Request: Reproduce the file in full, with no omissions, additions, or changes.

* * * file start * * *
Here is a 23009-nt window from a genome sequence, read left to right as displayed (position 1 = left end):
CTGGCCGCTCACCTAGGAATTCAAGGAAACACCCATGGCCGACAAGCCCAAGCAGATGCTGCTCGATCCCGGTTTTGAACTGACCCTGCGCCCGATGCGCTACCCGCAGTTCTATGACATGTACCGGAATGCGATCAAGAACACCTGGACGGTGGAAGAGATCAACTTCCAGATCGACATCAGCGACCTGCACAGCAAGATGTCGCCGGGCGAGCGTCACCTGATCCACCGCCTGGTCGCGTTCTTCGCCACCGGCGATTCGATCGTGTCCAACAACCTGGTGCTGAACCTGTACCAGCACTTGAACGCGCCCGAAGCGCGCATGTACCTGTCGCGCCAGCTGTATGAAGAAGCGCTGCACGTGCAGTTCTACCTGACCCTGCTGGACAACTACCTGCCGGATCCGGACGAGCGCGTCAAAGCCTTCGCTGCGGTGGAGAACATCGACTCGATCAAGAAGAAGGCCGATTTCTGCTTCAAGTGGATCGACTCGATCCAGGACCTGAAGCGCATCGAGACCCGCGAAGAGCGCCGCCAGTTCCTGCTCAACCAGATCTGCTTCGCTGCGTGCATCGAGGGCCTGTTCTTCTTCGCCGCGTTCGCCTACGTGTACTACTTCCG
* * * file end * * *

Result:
Here is a 23009-nt window from a genome sequence, read left to right as displayed (position 1 = left end):
CTGGCCGCTCACCTAGGAATTCAAGGAAACACCCATGGCCGACAAGCCCAAGCAGATGCTGCTCGATCCCGGTTTTGAACTGACCCTGCGCCCGATGCGCTACCCGCAGTTCTATGACATGTACCGGAATGCGATCAAGAACACCTGGACGGTGGAAGAGATCAACTTCCAGATCGACATCAGCGACCTGCACAGCAAGATGTCGCCGGGCGAGCGTCACCTGATCCACCGCCTGGTCGCGTTCTTCGCCACCGGCGATTCGATCGTGTCCAACAACCTGGTGCTGAACCTGTACCAGCACTTGAACGCGCCCGAAGCGCGCATGTACCTGTCGCGCCAGCTGTATGAAGAAGCGCTGCACGTGCAGTTCTACCTGACCCTGCTGGACAACTACCTGCCGGATCCGGACGAGCGCGTCAAAGCCTTCGCTGCGGTGGAGAACATCGACTCGATCAAGAAGAAGGCCGATTTCTGCTTCAAGTGGATCGACTCGATCCAGGACCTGAAGCGCATCGAGACCCGCGAAGAGCGCCGCCAGTTCCTGCTCAACCAGATCTGCTTCGCTGCGTGCATCGAGGGCCTGTTCTTCTTCGCCGCGTTCGCCTACGTGTACTACTTCCG